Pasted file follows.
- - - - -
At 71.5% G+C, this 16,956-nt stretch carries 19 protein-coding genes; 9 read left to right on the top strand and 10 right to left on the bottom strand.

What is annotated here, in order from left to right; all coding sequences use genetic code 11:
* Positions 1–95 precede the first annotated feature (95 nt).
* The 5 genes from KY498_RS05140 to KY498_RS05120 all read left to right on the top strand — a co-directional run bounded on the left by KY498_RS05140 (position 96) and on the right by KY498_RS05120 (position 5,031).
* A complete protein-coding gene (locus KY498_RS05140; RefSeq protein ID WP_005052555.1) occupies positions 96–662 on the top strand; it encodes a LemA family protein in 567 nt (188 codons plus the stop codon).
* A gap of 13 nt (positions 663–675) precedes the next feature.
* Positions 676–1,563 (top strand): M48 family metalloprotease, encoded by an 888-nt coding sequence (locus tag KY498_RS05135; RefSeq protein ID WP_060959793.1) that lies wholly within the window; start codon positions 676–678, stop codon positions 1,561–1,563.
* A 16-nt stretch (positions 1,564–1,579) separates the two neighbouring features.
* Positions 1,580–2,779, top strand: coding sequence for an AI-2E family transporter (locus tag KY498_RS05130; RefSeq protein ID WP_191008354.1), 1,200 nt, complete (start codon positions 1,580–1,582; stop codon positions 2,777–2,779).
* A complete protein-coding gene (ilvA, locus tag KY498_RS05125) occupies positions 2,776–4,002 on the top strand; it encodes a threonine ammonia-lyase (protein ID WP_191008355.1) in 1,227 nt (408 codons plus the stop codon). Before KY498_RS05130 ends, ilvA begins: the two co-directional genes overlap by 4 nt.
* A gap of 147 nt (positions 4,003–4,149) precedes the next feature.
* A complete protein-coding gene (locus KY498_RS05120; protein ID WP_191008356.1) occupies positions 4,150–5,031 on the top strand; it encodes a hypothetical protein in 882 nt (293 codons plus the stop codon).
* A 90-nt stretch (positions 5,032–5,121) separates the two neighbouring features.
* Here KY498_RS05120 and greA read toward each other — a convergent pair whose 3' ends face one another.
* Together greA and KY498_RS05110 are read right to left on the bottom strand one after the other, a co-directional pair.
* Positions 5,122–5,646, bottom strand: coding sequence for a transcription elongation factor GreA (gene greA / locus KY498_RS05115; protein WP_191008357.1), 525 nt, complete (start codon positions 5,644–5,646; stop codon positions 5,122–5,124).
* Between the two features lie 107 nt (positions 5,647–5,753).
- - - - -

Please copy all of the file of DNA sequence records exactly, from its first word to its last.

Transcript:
At 71.5% G+C, this 16,956-nt stretch carries 19 protein-coding genes; 9 read left to right on the top strand and 10 right to left on the bottom strand.

What is annotated here, in order from left to right; all coding sequences use genetic code 11:
* Positions 1–95 precede the first annotated feature (95 nt).
* The 5 genes from KY498_RS05140 to KY498_RS05120 all read left to right on the top strand — a co-directional run bounded on the left by KY498_RS05140 (position 96) and on the right by KY498_RS05120 (position 5,031).
* A complete protein-coding gene (locus KY498_RS05140; RefSeq protein ID WP_005052555.1) occupies positions 96–662 on the top strand; it encodes a LemA family protein in 567 nt (188 codons plus the stop codon).
* A gap of 13 nt (positions 663–675) precedes the next feature.
* Positions 676–1,563 (top strand): M48 family metalloprotease, encoded by an 888-nt coding sequence (locus tag KY498_RS05135; RefSeq protein ID WP_060959793.1) that lies wholly within the window; start codon positions 676–678, stop codon positions 1,561–1,563.
* A 16-nt stretch (positions 1,564–1,579) separates the two neighbouring features.
* Positions 1,580–2,779, top strand: coding sequence for an AI-2E family transporter (locus tag KY498_RS05130; RefSeq protein ID WP_191008354.1), 1,200 nt, complete (start codon positions 1,580–1,582; stop codon positions 2,777–2,779).
* A complete protein-coding gene (ilvA, locus tag KY498_RS05125) occupies positions 2,776–4,002 on the top strand; it encodes a threonine ammonia-lyase (protein ID WP_191008355.1) in 1,227 nt (408 codons plus the stop codon). Before KY498_RS05130 ends, ilvA begins: the two co-directional genes overlap by 4 nt.
* A gap of 147 nt (positions 4,003–4,149) precedes the next feature.
* A complete protein-coding gene (locus KY498_RS05120; protein ID WP_191008356.1) occupies positions 4,150–5,031 on the top strand; it encodes a hypothetical protein in 882 nt (293 codons plus the stop codon).
* A 90-nt stretch (positions 5,032–5,121) separates the two neighbouring features.
* Here KY498_RS05120 and greA read toward each other — a convergent pair whose 3' ends face one another.
* Together greA and KY498_RS05110 are read right to left on the bottom strand one after the other, a co-directional pair.
* Positions 5,122–5,646, bottom strand: coding sequence for a transcription elongation factor GreA (gene greA / locus KY498_RS05115; protein WP_191008357.1), 525 nt, complete (start codon positions 5,644–5,646; stop codon positions 5,122–5,124).
* Between the two features lie 107 nt (positions 5,647–5,753).